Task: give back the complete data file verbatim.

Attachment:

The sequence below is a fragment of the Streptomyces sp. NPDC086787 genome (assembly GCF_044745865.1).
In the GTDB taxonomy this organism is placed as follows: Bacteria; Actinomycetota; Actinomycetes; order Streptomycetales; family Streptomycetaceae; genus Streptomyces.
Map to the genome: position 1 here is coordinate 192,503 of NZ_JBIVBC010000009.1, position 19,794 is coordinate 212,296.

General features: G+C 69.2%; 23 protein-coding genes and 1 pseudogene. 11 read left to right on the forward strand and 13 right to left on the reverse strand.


The sequence below is a fragment of the Streptomyces sp. NPDC086787 genome (assembly GCF_044745865.1).
In the GTDB taxonomy this organism is placed as follows: Bacteria; Actinomycetota; Actinomycetes; order Streptomycetales; family Streptomycetaceae; genus Streptomyces.
Map to the genome: position 1 here is coordinate 192,503 of NZ_JBIVBC010000009.1, position 19,794 is coordinate 212,296.

General features: G+C 69.2%; 23 protein-coding genes and 1 pseudogene. 11 read left to right on the forward strand and 13 right to left on the reverse strand.